How to Complain About Noise
One of the forgotten heroes of English legal history was a man called John Connell OBE. You are unlikely to have ever heard of him. More than 50 years ago he formed what sounds like one of the quaintest English organisations to have ever come into being – the Noise Abatement Society. This wonderful manifestation, created no doubt by huge collective irritation, still exists today. One of its great achievement was to have nuisance recognised as a statutory tort – in other words creating a law under which, in some cases, you can sue when you ears have been bombarded by an excess of decibels.
- As I get older and grumpier I am becoming increasingly frustrated at the way that we are constantly deluged with a din in situations where it is totally unnecessary and avoidable. To me a noisy pub is as bad as a smoke-filled one – why do I have to endure a selection of rowdy musak when trying to enjoy a pint of bitter? I am not alone in gravitating towards music-free watering holes and noisy pubs are not the only places at which those present have their lug-holes tortured. Last Saturday I attended a youth sailing event in the Docklands area of London in which my son was competing. The sun was shining, spirits were high and there was a great atmosphere save for one thing – a DJ who was to determined to blast everyone present with 12 hours of loud music. It was wholly unnecessary. I regarded it as nothing less than pollution.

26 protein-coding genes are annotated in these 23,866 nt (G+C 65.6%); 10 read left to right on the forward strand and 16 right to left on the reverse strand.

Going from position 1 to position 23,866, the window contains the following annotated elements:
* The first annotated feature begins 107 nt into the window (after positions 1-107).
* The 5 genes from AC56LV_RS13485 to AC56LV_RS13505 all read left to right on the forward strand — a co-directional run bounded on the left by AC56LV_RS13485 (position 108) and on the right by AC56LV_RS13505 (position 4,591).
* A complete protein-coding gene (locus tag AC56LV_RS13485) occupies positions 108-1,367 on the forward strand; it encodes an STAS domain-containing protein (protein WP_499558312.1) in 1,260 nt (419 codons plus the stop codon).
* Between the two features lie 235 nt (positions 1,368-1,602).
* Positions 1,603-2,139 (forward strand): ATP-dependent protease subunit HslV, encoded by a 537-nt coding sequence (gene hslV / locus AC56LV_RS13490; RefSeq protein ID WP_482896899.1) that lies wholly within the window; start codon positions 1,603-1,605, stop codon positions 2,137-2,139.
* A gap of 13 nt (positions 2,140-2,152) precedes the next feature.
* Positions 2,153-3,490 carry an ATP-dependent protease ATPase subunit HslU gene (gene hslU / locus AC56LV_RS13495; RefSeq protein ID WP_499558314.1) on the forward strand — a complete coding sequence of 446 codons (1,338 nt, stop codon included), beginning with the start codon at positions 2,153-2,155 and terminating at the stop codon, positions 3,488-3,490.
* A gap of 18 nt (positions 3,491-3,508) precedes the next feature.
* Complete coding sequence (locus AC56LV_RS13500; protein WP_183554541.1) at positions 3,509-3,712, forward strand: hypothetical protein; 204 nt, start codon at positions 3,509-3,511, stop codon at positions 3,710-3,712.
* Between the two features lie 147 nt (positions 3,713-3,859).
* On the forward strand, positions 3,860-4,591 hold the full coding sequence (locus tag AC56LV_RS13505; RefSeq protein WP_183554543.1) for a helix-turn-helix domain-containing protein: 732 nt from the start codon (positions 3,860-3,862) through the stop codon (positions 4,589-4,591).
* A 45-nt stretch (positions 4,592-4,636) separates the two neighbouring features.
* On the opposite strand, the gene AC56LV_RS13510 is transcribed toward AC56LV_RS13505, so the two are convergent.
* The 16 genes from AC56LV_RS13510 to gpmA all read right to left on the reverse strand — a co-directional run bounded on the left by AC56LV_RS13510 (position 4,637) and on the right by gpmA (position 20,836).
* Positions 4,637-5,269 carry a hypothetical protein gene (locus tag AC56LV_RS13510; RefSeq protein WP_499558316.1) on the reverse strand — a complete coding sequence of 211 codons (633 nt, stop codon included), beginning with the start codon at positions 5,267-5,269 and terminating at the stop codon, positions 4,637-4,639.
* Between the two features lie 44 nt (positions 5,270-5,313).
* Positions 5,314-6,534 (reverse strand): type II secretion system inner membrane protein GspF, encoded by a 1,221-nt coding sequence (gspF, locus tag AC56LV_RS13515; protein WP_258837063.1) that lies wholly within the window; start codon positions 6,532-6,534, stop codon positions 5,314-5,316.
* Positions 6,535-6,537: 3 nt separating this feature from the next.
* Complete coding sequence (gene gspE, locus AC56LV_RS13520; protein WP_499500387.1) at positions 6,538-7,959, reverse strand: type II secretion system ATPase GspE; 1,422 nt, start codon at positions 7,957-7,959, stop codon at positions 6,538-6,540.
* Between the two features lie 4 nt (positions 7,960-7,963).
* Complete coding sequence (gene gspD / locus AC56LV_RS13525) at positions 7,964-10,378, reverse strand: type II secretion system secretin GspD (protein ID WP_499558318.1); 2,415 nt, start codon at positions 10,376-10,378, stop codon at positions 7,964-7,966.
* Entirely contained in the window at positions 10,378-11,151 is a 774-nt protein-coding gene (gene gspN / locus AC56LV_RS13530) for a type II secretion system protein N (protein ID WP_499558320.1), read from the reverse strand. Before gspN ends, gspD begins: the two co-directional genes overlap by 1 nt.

- What can you do about noise? On a microcosmic level you can do a lot when your neighbour starts up his lawnmower at 7am on a Sunday morning – complain directly, involve the environmental officer at your local counsel or in extreme cases – sue. Also, on a minor level, you can at least educate your children about the perils of listening to an excess of ipod intake day and night – I wonder what state their hearing will be in in 30 years time? Much harder are the problems that besiege us all – traffic, low flying aircraft, developers building a block of flats near-by and so on. What you can do is to lobby your MP, involve your local authority in cases where you and others have a group gripe and last but not least you can make a donation to the Noise Abatement Society – see www.noiseabatementsociety.com for details. Go for it.